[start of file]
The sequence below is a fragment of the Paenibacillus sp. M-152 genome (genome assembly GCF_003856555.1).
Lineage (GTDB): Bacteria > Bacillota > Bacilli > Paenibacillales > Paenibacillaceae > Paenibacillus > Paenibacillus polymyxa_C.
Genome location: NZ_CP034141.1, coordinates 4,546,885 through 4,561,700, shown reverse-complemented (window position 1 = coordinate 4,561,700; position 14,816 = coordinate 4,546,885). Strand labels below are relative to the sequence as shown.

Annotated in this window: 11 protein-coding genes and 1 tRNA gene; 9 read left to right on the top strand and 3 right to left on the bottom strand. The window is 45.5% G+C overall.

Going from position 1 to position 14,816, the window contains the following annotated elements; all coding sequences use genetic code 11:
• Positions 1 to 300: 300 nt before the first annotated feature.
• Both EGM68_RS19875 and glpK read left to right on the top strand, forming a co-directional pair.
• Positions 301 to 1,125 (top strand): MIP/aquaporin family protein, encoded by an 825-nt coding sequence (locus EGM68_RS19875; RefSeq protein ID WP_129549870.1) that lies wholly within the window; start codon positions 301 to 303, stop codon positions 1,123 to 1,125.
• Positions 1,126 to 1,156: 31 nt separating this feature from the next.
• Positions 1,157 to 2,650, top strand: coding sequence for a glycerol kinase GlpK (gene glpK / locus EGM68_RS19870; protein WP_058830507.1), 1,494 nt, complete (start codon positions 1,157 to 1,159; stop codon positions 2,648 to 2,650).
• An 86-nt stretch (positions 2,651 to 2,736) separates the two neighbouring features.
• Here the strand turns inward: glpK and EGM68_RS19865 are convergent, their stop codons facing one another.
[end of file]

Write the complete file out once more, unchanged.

The sequence below is a fragment of the Paenibacillus sp. M-152 genome (genome assembly GCF_003856555.1).
Lineage (GTDB): Bacteria > Bacillota > Bacilli > Paenibacillales > Paenibacillaceae > Paenibacillus > Paenibacillus polymyxa_C.
Genome location: NZ_CP034141.1, coordinates 4,546,885 through 4,561,700, shown reverse-complemented (window position 1 = coordinate 4,561,700; position 14,816 = coordinate 4,546,885). Strand labels below are relative to the sequence as shown.

Annotated in this window: 11 protein-coding genes and 1 tRNA gene; 9 read left to right on the top strand and 3 right to left on the bottom strand. The window is 45.5% G+C overall.

Going from position 1 to position 14,816, the window contains the following annotated elements; all coding sequences use genetic code 11:
• Positions 1 to 300: 300 nt before the first annotated feature.
• Both EGM68_RS19875 and glpK read left to right on the top strand, forming a co-directional pair.
• Positions 301 to 1,125 (top strand): MIP/aquaporin family protein, encoded by an 825-nt coding sequence (locus EGM68_RS19875; RefSeq protein ID WP_129549870.1) that lies wholly within the window; start codon positions 301 to 303, stop codon positions 1,123 to 1,125.
• Positions 1,126 to 1,156: 31 nt separating this feature from the next.
• Positions 1,157 to 2,650, top strand: coding sequence for a glycerol kinase GlpK (gene glpK / locus EGM68_RS19870; protein WP_058830507.1), 1,494 nt, complete (start codon positions 1,157 to 1,159; stop codon positions 2,648 to 2,650).
• An 86-nt stretch (positions 2,651 to 2,736) separates the two neighbouring features.
• Here the strand turns inward: glpK and EGM68_RS19865 are convergent, their stop codons facing one another.